But as the grim feeling of wooziness finally wore off, I realized I just experienced one of the greatest horror films ever made.
I can testify that there were not many people in the theater. Later that week I learned that my fear had come to fruition: JC's The Thing had been officially declared a "bomb". I recall being dumbstruck. "What?" "How?" I asked. It was such an incredible film. Some threw out various reasons. "No women." "No one wanted to see a scary alien after Spielberg's E.T.." "Too gory."
I recall wondering if it was the geniuses at Universal's marketing dept that shouldered the blame. Here they had a movie with some of the most frightening alien images ever created for film, and the movie poster is the depiction of a human being with light coming out of his head. And this compels a John Doe moviewatcher to see this movie - how? I also noted the newspaper ads were substantially smaller than some of the other blockbusters that summer.
Heartbroken, I managed to see JC's The Thing a few more times before it was quickly yanked (probably after a three-week run at Pinellas), and went on with my life.
Then, very gradually, something incredible happened.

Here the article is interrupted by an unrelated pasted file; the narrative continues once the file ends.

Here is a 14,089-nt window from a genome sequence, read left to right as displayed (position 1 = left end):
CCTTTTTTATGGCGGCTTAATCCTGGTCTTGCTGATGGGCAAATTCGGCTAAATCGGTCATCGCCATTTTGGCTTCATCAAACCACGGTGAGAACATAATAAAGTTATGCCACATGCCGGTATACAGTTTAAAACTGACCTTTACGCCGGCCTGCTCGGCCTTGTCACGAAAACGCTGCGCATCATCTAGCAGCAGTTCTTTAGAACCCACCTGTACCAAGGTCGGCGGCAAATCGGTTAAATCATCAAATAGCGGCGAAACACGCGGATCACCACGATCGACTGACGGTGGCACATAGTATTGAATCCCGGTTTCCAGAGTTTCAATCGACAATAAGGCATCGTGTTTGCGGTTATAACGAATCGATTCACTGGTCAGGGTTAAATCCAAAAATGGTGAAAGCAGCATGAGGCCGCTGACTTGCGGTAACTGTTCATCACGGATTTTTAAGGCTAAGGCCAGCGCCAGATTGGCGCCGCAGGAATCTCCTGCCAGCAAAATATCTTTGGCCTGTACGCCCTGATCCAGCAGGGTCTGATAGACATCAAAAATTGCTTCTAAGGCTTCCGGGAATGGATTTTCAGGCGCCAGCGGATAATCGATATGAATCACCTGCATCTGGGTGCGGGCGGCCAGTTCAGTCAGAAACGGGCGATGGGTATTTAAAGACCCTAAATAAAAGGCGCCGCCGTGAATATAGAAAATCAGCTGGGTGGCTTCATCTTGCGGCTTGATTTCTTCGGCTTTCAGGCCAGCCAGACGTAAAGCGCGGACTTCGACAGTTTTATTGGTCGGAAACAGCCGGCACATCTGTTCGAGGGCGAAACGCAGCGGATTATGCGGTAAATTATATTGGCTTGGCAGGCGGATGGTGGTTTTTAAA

Some months later, I remember sitting in my art class one day at Northeast High School in St. Petersburg, when a guy sitting behind me said: "Hey, did you see The Thing on cable last night? It was awesome!". I immediately turned around and agreed, and we chatted about all the great things about the movie. Also that year I managed to talk a friend (Sean Timson) into dubbing me a VHS copy, which was prized at a time when VHS tapes cost on average $80! Sean, I'm still in debt to you, man.
Since the gory glory days of early '80s horror, JC's The Thing has since become a heralded favorite of fans everywhere, ultimately thanks to the excellence of Carpenter/Russell and the whole cast and crew, but also to the fans who never, ever abandoned the film and ensured it takes a rightful place as one of the best horror films ever made.